Apple’s new iPad Pro is one of the most controversial (and thinnest) devices the company has made in years. Of course, it’s an undeniable engineering feat, and it’s thinner than the iPod nano. Apple has packed a new M4 chip and a ‘tandem’ OLED panel into its latest flagship tablet.

The new OLED allows for more brightness and improved HDR performance compared to the old iPad Pro – standard screen brightness is up to 1000 nits, compared to 600 nits for the last model. It’s so strong and so beautiful. But this cutting-edge technology makes it more expensive than ever, putting it out of reach for most and pitting it against flagship laptops in terms of price.

As Nathan Ingraham explains in his review, the iPad Pro range has always been about showing just how good an Apple tablet can be, but this one really is uncompromising. For the rest of us, there’s the new iPad Air.

Later today, Google’s big I/O keynote will reveal the company’s latest AI ambitions. We’ll be reporting live later today.

— Matt Smith

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OpenAI on Monday announced GPT-4o, a brand new AI model that the company says is one step closer to “much more natural human-computer interaction.” The new model accepts any combination of text, audio and images as input and can generate output in all three formats. It also sounds a lot more like digital assistant Samantha from the movie . During the presentation, OpenAI showed GPT-4o translating live between English and Italian, helping a researcher solve a linear equation in real time on paper and providing deep breathing guidance. The OpenAI demonstrator even used the smartphone’s camera to show how the GPT-4o would describe the room they were in. It can infer that they are in a studio, filming a video or possibly a live broadcast. OpenAI is making the new model available to everyone, including free ChatGPT users, in the next few weeks.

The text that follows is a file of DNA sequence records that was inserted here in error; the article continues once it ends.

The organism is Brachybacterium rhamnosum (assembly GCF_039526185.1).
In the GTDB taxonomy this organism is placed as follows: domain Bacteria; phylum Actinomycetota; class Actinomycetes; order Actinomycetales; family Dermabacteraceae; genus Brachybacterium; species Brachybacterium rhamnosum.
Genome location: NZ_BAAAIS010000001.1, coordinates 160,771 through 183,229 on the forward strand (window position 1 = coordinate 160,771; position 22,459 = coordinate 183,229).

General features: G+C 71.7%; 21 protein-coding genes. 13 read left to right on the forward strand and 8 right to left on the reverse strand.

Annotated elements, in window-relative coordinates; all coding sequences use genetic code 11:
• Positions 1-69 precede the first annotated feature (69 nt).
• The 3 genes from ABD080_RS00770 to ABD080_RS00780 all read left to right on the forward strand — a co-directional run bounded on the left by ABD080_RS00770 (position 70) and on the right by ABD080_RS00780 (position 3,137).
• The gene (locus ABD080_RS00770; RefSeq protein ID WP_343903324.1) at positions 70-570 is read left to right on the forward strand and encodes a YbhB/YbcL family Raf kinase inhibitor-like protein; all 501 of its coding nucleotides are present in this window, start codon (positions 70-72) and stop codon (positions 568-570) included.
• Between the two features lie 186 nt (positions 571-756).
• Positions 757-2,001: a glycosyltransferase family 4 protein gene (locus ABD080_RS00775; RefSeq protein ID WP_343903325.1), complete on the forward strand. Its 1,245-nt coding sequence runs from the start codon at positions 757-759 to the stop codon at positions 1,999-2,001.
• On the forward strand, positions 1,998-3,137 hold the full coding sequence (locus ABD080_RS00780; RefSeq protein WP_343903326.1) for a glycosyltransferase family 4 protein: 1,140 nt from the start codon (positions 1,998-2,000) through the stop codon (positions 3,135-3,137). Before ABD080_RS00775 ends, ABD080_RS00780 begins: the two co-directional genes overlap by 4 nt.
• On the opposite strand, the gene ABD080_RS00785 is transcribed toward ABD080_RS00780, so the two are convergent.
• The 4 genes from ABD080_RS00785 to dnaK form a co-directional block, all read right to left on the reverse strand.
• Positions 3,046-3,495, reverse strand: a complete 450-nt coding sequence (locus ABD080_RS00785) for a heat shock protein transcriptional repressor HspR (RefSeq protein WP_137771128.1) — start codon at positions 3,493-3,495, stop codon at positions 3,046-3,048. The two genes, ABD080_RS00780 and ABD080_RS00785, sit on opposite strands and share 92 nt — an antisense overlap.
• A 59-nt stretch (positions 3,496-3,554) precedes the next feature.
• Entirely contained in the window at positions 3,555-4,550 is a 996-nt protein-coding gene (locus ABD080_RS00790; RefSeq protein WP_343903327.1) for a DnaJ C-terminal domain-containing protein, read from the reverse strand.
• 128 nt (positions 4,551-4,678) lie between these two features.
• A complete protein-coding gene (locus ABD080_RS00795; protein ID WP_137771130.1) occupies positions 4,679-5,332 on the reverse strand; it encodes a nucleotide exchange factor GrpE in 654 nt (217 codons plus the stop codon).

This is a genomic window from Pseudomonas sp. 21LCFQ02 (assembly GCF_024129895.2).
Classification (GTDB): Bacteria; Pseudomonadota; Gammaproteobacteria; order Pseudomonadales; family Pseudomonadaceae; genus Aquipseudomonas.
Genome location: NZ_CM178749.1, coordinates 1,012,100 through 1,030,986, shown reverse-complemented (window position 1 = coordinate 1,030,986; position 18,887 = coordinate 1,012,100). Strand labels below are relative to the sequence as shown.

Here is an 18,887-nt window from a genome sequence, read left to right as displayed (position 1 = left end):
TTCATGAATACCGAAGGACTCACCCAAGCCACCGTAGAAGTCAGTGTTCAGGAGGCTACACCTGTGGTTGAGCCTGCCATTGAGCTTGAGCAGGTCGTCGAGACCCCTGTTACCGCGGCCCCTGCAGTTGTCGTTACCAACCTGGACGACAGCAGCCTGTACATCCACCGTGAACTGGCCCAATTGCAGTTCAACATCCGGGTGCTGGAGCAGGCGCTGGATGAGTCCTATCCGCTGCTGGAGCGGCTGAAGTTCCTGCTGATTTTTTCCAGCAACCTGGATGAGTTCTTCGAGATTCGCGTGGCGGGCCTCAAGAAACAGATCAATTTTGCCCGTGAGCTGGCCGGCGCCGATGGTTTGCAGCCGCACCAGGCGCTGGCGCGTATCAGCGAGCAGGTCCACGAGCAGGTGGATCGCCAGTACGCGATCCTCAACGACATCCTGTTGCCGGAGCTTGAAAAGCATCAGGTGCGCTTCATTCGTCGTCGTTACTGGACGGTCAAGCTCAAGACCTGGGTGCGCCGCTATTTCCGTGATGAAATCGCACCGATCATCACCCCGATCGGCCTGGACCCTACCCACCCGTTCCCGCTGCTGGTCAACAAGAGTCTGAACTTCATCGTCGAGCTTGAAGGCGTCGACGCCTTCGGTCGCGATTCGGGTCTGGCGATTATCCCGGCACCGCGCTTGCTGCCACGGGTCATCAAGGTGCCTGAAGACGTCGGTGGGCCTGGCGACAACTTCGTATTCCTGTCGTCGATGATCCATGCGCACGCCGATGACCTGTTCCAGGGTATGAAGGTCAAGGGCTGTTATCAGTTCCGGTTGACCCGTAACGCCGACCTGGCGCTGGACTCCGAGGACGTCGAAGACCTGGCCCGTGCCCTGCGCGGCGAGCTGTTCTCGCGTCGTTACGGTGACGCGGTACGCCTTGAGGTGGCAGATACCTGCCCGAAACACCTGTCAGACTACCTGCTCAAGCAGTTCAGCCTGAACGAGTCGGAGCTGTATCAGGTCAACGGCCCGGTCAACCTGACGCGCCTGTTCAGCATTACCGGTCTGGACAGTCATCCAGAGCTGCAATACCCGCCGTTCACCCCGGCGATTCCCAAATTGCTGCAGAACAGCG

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Not to be outdone, ahead of Google I/O (starting later today — stay tuned for all the news right now), Google is teasing its own incoming AI camera features. It is not clear what the function is is, but it shares some similarities with Google Lens, the company’s camera-powered search feature. The one shown in the teaser video, however, appears to work in real-time and respond to voice commands.

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This is a new direction for Dyson: a floor cleaner with no mention of suction, cyclone technology or any of the usual vacuum vocabulary. The Wash G1 is the company’s debut hard floor cleaner, and it replaces suction with high-speed rollers, water and nylon bristles. It’ll go on sale later this year for $700 — we got to test it at Dyson HQ before it goes on sale.

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